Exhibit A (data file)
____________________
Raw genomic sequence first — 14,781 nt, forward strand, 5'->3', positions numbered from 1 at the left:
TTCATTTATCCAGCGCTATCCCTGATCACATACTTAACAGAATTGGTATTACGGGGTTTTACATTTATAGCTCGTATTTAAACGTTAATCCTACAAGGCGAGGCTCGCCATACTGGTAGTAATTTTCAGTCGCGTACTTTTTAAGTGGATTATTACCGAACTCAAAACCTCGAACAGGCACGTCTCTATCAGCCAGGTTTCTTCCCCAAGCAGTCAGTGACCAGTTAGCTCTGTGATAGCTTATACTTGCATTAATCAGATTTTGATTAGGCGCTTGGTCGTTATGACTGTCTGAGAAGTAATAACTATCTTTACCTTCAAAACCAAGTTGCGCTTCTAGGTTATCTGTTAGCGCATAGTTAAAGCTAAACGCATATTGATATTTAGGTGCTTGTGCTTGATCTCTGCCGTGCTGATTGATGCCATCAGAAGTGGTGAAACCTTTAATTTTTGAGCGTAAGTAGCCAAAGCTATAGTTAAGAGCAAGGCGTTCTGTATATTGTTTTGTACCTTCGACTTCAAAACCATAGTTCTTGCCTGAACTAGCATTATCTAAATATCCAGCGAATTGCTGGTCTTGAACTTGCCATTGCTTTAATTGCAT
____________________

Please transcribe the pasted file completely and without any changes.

Raw genomic sequence first — 14,781 nt, forward strand, 5'->3', positions numbered from 1 at the left:
TTCATTTATCCAGCGCTATCCCTGATCACATACTTAACAGAATTGGTATTACGGGGTTTTACATTTATAGCTCGTATTTAAACGTTAATCCTACAAGGCGAGGCTCGCCATACTGGTAGTAATTTTCAGTCGCGTACTTTTTAAGTGGATTATTACCGAACTCAAAACCTCGAACAGGCACGTCTCTATCAGCCAGGTTTCTTCCCCAAGCAGTCAGTGACCAGTTAGCTCTGTGATAGCTTATACTTGCATTAATCAGATTTTGATTAGGCGCTTGGTCGTTATGACTGTCTGAGAAGTAATAACTATCTTTACCTTCAAAACCAAGTTGCGCTTCTAGGTTATCTGTTAGCGCATAGTTAAAGCTAAACGCATATTGATATTTAGGTGCTTGTGCTTGATCTCTGCCGTGCTGATTGATGCCATCAGAAGTGGTGAAACCTTTAATTTTTGAGCGTAAGTAGCCAAAGCTATAGTTAAGAGCAAGGCGTTCTGTATATTGTTTTGTACCTTCGACTTCAAAACCATAGTTCTTGCCTGAACTAGCATTATCTAAATATCCAGCGAATTGCTGGTCTTGAACTTGCCATTGCTTTAATTGCAT